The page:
Like listening to someone else tell you about their dream.
If most of the great TV writers have gone to cable and streaming, how can dramatic programming on network TV hope to survive? While there’s nowhere near as much non-reality original programming as there was even a decade ago, the networks still have businesses to run, and so they have to navigate a tricky new world when it comes to fall premieres. The big names behind the camera may be mostly gone, but a promise of a regular paycheck, possibly over multiple seasons, can still be a draw to an agent and his or her clients, which leads talented, underrated film & TV actors to channels like ABC. Take their two new dramas for the 2019-2020, neither particularly well-written but both shows that I will likely tune into again simply because I like the people in front of my eyes. Sometimes that’s all it takes.
While the writers of “Emergence” may argue that it is their high concept that will be the hook for people, I think the creators of “Stumptown,” premiering on September 25th, would admit that it’s a vehicle designed to be fueled by the charisma of its cast. It comes from a tried-and-true model of classic television in which the character/performance at the center of a quirky mystery/comedy was the key to its success—a model that gave us characters like Jessica Fletcher, Jim Rockford, and the singular Columbo. Of course, I would never put Cobie Smulders’ Dex Parios in that legendary tier after one episode, but this is a show that relies heavily on her likability, and she carries it through the premiere.
Based on a graphic novel by Greg Rucka, “Stumptown” is set in Portland, Oregon, and stars Smulders as a tough-talking, tough-living private investigator named Dex Parios. The source material was reportedly inspired by writers like Robert B. Parker and Raymond Chandler, and just enough of that remains in the ABC version to give the show a bit more edge than we get from your typical mystery-of-the-week offerings. Parios is a vet with PTSD—an element that isn’t handled very well in the premiere, sadly—amplified by the death of her partner. In the premiere, she’s asked to help track down the kidnapped granddaughter of a casino owner (Tantoo Cardinal) with whom Dex shares an emotional past. We also meet Dex’s developmentally disabled brother Ansel (Cole Sibus), an old friend who runs a bar named Grey McConnell (Jake Johnson), and a couple of cops played by Camryn Manheim and Michael Ealy, who is clearly designed as a love interest.
The kidnapping plot in the premiere of “Stumptown” is secondary to introducing us to characters and asking viewers if they want to hang with them every week. Smulders has been underrated for some time, and she’s excellent here, finding just the right edge to the character but keeping her likable at the same time. It helps to have two equally charismatic actors to play off in Ealy and Johnson. Honestly, I barely remember how the kidnapping wrapped up, but I’ll check out another episode solely because of the cast.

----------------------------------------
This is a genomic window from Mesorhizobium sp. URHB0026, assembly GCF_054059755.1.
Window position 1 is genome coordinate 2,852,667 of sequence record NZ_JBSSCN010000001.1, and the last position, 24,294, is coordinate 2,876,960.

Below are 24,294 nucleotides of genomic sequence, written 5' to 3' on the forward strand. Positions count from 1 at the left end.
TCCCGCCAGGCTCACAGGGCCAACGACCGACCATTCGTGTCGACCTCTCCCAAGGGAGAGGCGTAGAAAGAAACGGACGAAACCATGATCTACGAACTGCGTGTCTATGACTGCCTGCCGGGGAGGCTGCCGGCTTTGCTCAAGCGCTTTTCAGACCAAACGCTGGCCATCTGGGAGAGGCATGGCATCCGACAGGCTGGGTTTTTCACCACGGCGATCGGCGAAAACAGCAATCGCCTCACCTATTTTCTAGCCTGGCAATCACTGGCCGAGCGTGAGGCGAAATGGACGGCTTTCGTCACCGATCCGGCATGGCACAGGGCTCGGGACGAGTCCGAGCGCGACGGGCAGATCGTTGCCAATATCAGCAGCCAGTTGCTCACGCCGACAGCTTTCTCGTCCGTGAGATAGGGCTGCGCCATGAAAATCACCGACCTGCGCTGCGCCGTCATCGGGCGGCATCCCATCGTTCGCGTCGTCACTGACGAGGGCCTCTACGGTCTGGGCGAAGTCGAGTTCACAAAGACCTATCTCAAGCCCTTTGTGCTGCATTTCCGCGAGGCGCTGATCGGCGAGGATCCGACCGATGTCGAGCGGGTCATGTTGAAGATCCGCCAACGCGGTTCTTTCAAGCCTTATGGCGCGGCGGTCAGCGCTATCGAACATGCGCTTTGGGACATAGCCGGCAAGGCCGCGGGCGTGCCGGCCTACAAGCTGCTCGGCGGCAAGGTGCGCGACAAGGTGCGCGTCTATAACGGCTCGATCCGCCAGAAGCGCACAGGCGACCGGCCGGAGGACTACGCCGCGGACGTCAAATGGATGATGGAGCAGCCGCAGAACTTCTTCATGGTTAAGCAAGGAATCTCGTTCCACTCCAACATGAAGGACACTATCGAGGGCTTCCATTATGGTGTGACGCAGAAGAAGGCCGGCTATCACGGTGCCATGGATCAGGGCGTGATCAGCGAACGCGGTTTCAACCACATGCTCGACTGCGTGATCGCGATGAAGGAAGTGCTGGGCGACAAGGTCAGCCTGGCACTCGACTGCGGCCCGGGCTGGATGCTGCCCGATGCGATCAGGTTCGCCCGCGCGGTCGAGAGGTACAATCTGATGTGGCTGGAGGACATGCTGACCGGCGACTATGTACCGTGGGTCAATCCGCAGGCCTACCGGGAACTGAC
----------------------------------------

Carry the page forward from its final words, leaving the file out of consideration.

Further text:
I had a similar response to “Emergence,” premiering on September 24th, although I suspect more people will be drawn to this one for its premise than the star of FX’s “Fargo” and the excellent indie “Barracuda.” Allison Tolman plays a police chief named Jo Evans on Long Island who is one of the first responders to a strange accident on a beach. Lights in the sky, debris, smoke—did a plane crash? Or a UFO? And how can anyone explain the girl that Jo finds on the beach without a scratch on her and no memory of who she is? Jo and her family, including a daughter named Bree (Ashley Aufderheide) and a father named Ed (Clancy Brown), name the girl Piper (Alexa Skye Swinton), and they end up taking her home. Of course, that’s when Men in Black start sniffing around the Evans family, and it starts to seem like Piper may have some special powers.
Paul McGuigan (“Lucky Number Slevin”) directs the well-paced pilot of “Emergence,” but it suffers from that lingering mystery issue that plagues a lot of high concept shows like NBC’s “Manifest,” for example, in which viewers are left wondering how the mystery of Piper could possibly be dragged out over an entire season. One of the reasons people are increasingly drawn to limited series is the promise of resolution, and the fear that in 20 episodes we still won’t the truth about Piper is real as you watch the premiere of “Emergence.” However, Tolman finds emotional, subtle beats that lesser actresses would miss, and Clancy Brown is an always-welcome presence (as are Donald Faison as Jo’s ex and Owain Yeoman as a reporter). Let’s hope they don’t get bogged down in a spiraling mystery, as viewers will likely check out if they do. After all, when you don’t like the characters on a network TV show anymore, that's when you flip over to see what’s new on Netflix.
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